determined the sex of the embryo.31 However, even once the sex of an
individual was established in utero, the medieval world expected huge
variation in the masculinity or femininity of males and females. These
variations depended on the heat of the individuals heart.
When gendered terms are based on something that both sexes pos-
sess, the quality of the dividing line between categories must change.
The female heart is not as hot as the male heart; this is the difference that
many anatomists and philosophers alike focus upon when delineating
the sexes. The sexual organs take a decidedly secondary position in this
logical scheme. Furthermore, this scenario of a spectrum of heat levels
allowed for considerable flexibility; while male hearts were generally
hotter than female hearts, some male hearts were cooler than others.
Likewise, some female hearts were hotter than others. Of course, the
warmest female was generally thought to be cooler than the coolest
male, as Albert the Great asserts. Like his student, Aquinas, Albert
is interested in drawing clear boundaries, boundaries that the public
imaginary could not entirely respect. Others, in fact, suggested that
there were possible exceptions to this definitive distinction.32
The shades of difference formula that Fausto-Sterling offers for
a contemporary way of thinking about both sex and gender fi nds its
correlate in the ways in which this late medieval community conceived
of cardiocentric sex difference. While there was little discussion of am-
biguity of sex, there was much discussion of manly or masculine
women, for example. Both men and women shared problems related to
complexion and the delicate balance between heat and cool, moist and
dry. Women could easily suffer from excessive complexionary heat or
cold, as could men. These variable boundaries were reinforced through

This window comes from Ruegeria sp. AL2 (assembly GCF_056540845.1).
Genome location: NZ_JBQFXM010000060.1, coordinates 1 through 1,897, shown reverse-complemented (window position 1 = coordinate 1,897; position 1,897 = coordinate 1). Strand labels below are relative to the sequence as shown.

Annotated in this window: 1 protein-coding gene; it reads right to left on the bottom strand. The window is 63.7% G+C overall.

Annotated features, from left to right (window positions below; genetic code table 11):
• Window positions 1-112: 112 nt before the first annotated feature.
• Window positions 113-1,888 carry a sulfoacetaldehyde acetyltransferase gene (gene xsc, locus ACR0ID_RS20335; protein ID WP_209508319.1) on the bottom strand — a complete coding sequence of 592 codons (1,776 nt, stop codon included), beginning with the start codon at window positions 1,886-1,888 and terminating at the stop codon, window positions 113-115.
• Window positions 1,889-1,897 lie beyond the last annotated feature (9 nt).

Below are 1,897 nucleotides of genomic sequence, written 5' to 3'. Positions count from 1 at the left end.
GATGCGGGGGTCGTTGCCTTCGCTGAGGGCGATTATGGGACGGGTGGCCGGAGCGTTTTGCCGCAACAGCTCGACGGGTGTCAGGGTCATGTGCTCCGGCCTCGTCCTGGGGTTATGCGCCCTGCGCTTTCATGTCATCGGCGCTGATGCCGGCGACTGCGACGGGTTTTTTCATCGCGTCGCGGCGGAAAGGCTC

Avicenna and Albert the Great speak of the quantity and consis-
tency of chest hair as signs of the strength of the heart.33 They refer to

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a thermodynamic model to explain chest hair as output of the masculine

heart. In this view, natural heat produced by the heart makes vapors
that rise. These dense vapors pass through the pores in the skin and,
when they come in contact with the cold air outside the body, solidify
into hair on the chest or the scalp. As Michael Scot puts it in his Liber
phisionomie: A sign of a hot bodily complexion is a body that is natu-
rally hot . . . [and has] lots of abundant hair . . . that is thick and curly
and shows much heat of the heart, such as in a lion.34 The lion is, of
course, associated with courage. At the same time, there were signifi-
cant discussions of men who lacked beards and hirsute women.35 Hair
is thus more often aligned with qualities of heat and masculinity than
the male specifically.
Signs of heat were not always so obvious, however. On Treatments
for Women, part of the three-section Trotula texts produced in Salerno
during the twelfth-century Renaissance, explains that tests may be per-
formed to determine whether a woman is hot or cold: In order that we
might make a concise summary of the treatment of women, it ought to
be noted that certain women are hot, while some are cold. In order to
determine which, one should perform this test. We anoint a piece of lint
with oil of pennyroyal or laurel or another hot oil, and we insert a piece
of it the size of a little finger into the vagina at night when she goes to
bed, and it should be tied around the thighs with a strong string. And if
it is drawn inside, this is an indication to us that she labors from frigidity.
If, however, it is expelled, we know that she labors from heat.36 This
practical manual, intended to promulgate information on the treatment
of specific maladies and problems (often problems conceiving), places
considerable emphasis on the variety of levels of heat in both sexes.
Excessive heat in the womb can burn semen, while sterility on the part
of the man is most frequently caused by a lack of heat.37

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Cold Hard Hearts

Joan Caddens authoritative study, Meanings of Sex Diff erence in the
Middle Ages, briefly mentions Dantes Commedia. She points out that
the long passage on embryology in the poem alludes only in passing to
the importance of heat in sex difference and focuses primarily on the
distinction between active and passive. For Cadden, this is an interesting
exception to the general rule of Dantes time, as the central opposition
that scholars noted in this process was the heat of the fathers heart
compared to the relative cool of the woman.38 While it is true that the
distinctions Dante makes between the male and female contributions to
the embryo do not consider temperature, heat is one of the governing
themes of the Commedia. Dantes extensive reflections on vital heat as a
physiological necessity for life, for new life and for the life of the soul,